Stereotactic radiosurgery and the linear accelerator: accelerating electrons in neurosurgery

Maryam Rahman M.D., Gregory J. A. Murad M.D., Frank Bova Ph.D., William A. Friedman M.D., and J Mocco M.D., M.S.
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  • Department of Neurosurgery, University of Florida, Gainesville, Florida
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The search for efficacious, minimally invasive neurosurgical treatment has led to the development of the operating microscope, endovascular treatment, and endoscopic surgery. One of the most minimally invasive and exciting discoveries is the use of targeted, high-dose radiation for neurosurgical disorders. Radiosurgery is truly minimally invasive, delivering therapeutic energy to an accurately defined target without an incision, and has been used to treat a wide variety of pathological conditions, including benign and malignant brain tumors, vascular lesions such as arteriovenous malformations, and pain syndromes such as trigeminal neuralgia. Over the last 50 years, a tremendous amount of knowledge has been garnered, both about target volume and radiation delivery. This review covers the intense study of these concepts and the development of linear accelerators to deliver stereotactic radiosurgery. The fascinating history of stereotactic neurosurgery is reviewed, and a detailed account is given of the development of linear accelerators and their subsequent modification for radiosurgery.

Abbreviation used in this paper:

LINAC = linear accelerator.

The search for efficacious, minimally invasive neurosurgical treatment has led to the development of the operating microscope, endovascular treatment, and endoscopic surgery. One of the most minimally invasive and exciting discoveries is the use of targeted, high-dose radiation for neurosurgical disorders. Radiosurgery is truly minimally invasive, delivering therapeutic energy to an accurately defined target without an incision, and has been used to treat a wide variety of pathological conditions, including benign and malignant brain tumors, vascular lesions such as arteriovenous malformations, and pain syndromes such as trigeminal neuralgia. Over the last 50 years, a tremendous amount of knowledge has been garnered, both about target volume and radiation delivery. This review covers the intense study of these concepts and the development of linear accelerators to deliver stereotactic radiosurgery. The fascinating history of stereotactic neurosurgery is reviewed, and a detailed account is given of the development of linear accelerators and their subsequent modification for radiosurgery.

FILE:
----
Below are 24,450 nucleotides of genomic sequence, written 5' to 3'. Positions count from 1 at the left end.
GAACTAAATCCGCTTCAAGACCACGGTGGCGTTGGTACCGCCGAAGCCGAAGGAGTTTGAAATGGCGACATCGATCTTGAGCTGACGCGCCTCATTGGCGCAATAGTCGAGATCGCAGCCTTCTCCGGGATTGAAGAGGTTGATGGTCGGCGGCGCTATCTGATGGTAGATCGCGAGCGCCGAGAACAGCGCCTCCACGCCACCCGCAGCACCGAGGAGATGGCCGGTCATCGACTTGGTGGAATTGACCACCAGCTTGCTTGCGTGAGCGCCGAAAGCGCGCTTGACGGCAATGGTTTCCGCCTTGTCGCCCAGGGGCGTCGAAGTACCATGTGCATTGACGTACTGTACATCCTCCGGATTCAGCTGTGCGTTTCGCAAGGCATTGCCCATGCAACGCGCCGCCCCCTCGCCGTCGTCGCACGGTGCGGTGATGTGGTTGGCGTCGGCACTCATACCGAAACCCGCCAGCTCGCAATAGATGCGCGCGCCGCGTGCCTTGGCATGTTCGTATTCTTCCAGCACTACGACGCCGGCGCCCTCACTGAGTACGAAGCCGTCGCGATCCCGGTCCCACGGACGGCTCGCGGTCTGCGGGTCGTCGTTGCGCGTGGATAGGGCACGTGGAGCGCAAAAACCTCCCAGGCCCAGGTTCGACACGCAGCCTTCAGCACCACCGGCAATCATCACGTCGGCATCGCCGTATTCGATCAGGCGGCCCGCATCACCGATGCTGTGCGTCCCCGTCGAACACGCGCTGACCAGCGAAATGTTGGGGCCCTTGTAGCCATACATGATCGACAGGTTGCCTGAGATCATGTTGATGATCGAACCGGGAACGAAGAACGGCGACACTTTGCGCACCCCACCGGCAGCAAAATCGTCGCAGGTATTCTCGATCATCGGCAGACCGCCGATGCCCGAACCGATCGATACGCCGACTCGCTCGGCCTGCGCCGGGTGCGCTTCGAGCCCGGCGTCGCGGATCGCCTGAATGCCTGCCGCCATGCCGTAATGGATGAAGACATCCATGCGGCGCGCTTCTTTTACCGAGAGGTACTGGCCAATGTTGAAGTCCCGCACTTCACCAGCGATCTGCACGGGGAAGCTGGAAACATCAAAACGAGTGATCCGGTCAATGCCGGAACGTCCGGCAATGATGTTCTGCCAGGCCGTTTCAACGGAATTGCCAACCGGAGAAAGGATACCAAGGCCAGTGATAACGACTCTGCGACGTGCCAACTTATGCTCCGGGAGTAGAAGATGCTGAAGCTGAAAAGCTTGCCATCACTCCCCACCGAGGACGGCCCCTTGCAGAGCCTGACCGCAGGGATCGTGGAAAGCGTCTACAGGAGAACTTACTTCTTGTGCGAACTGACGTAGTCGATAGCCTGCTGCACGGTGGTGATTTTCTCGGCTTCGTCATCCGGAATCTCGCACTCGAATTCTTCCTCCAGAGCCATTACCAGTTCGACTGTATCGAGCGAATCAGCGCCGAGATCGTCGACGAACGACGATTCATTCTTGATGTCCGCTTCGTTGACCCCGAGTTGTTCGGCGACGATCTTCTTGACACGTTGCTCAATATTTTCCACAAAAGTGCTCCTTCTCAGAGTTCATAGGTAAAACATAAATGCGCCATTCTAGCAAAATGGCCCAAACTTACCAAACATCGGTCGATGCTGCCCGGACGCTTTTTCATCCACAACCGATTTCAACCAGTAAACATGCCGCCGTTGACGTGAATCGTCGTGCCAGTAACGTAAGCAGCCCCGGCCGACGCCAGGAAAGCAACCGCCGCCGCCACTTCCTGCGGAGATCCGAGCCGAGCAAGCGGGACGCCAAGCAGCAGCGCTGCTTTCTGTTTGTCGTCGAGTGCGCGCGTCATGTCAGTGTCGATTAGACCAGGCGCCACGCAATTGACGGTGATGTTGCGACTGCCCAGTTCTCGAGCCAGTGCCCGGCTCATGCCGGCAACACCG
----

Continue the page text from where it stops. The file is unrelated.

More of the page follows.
Modern neurosurgery has witnessed a surge of new technologies and minimally invasive techniques that attempt to minimize tissue damage and patient recovery times after neurosurgical interventions. With improving accuracy of imaging techniques, neurosurgeons are capable of delivering targeted treatment that causes little damage to surrounding tissues without compromising efficacy. The search for minimally invasive neurosurgical treatment has led to the development of the operating microscope, endovascular treatment, and endoscopic surgery. One of the most exciting discoveries made during this search is the use of targeted, high-dose radiation for neurosurgical disorders.

Lars Leksell,31 a Swedish neurosurgeon, coined the term “radiosurgery” to describe any method for stereotactically focusing multiple beams of radiation on an intracranial target. Leksell collaborated in the development of the Gamma Knife to deliver radiosurgery. At the time, LINACs were the most commonly used machines for conventional radiotherapy. Because of the costs associated with the Gamma Knife, LINACs were modified for radiosurgical use.37 The LINAC is now the most frequently used device for delivery of conventional radiotherapy and radiosurgery.

Radiosurgery is truly minimally invasive, delivering therapeutic energy to an accurately defined target without an incision. It has been used in the treatment of a wide variety of pathological conditions, including benign and malignant brain tumors, vascular lesions such as arteriovenous malformations, and pain syndromes such as trigeminal neuralgia. Radiosurgery is also being studied for the treatment of movement disorders and epilepsy. A tremendous amount of knowledge has been garnered in the last 50 years about lesion targeting and as well as about radiation delivery. In this review, we discuss the intense study of these concepts and the development of the LINAC to deliver radiosurgery. In the present study, we reviewed the fascinating history of stereotactic radiotherapy, and gave a detailed account of the development of LINACs and their subsequent modification for radiosurgery.